Example D – Contribution and Conversion Basis; Five-year Holding Period Met

John, age 45, converted a $14,000 deductible traditional IRA to a Roth IRA in 1998. Thus all $14,000 was taxed in 1998 creating Roth conversion basis. John also contributed $2,000 annually to the Roth IRA in tax years 2000 through 2004 creating Roth contribution basis of $10,000, for a grand total of Roth basis of $24,000. In 2005, if John takes a Roth distribution of less than $24,000, none of the distribution is subject to income tax, and none of the distribution is subject to the 10% early distribution tax. This is because returns of contribution basis are not subject to the additional 10% tax, and returns of conversion basis in which the five-year holding period is met are not subject to the additional 10% tax. If John takes a distribution in excess of $24,000 the amount distributed in excess of $24,000 is subject to both income tax and the 10% early distribution tax.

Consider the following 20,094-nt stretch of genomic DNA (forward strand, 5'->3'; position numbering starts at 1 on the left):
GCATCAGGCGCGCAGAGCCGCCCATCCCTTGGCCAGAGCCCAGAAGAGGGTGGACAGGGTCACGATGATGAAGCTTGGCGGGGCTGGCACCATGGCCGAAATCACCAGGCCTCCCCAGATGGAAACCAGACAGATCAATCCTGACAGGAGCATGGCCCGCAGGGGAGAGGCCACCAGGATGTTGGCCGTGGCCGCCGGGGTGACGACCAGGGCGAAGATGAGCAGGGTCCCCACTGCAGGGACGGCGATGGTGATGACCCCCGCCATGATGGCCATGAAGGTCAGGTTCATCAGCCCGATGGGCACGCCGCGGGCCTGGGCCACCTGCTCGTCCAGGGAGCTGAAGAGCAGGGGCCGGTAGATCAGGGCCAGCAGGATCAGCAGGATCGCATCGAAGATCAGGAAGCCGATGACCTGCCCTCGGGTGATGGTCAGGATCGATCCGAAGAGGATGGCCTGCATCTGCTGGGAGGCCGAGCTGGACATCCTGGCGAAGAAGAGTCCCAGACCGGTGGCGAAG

Example E – Contribution and Conversion Basis; Five-year Holding Period Not Met

John, age 45, converted a $14,000 deductible traditional IRA to a Roth IRA in 2002. Thus all $14,000 was taxed in 2002 creating Roth conversion basis. John also contributed $2,000 annually to the Roth IRA in tax years 2000 through 2004 creating Roth contribution basis of $10,000 for a grand total of Roth basis of $24,000. In 2005, if John takes a Roth distribution of less than $10,000, all of the distribution is considered a return of contributions (not conversions), and none of the distribution is subject to income tax, and none of the distribution is subject to the 10% early distribution tax. If John takes a Roth distribution greater than $10,000 but less than $24,000, none of the distribution is subject to income tax, but the amount distributed in excess of $10,000 is subject to the 10% early distribution tax because the five-year holding period was not met. If John taxes a Roth distribution greater than $24,000, the amount distributed in excess of $24,000 is subject to income tax, and the amount distributed in excess of $10,000 is subject to the 10% early distribution tax.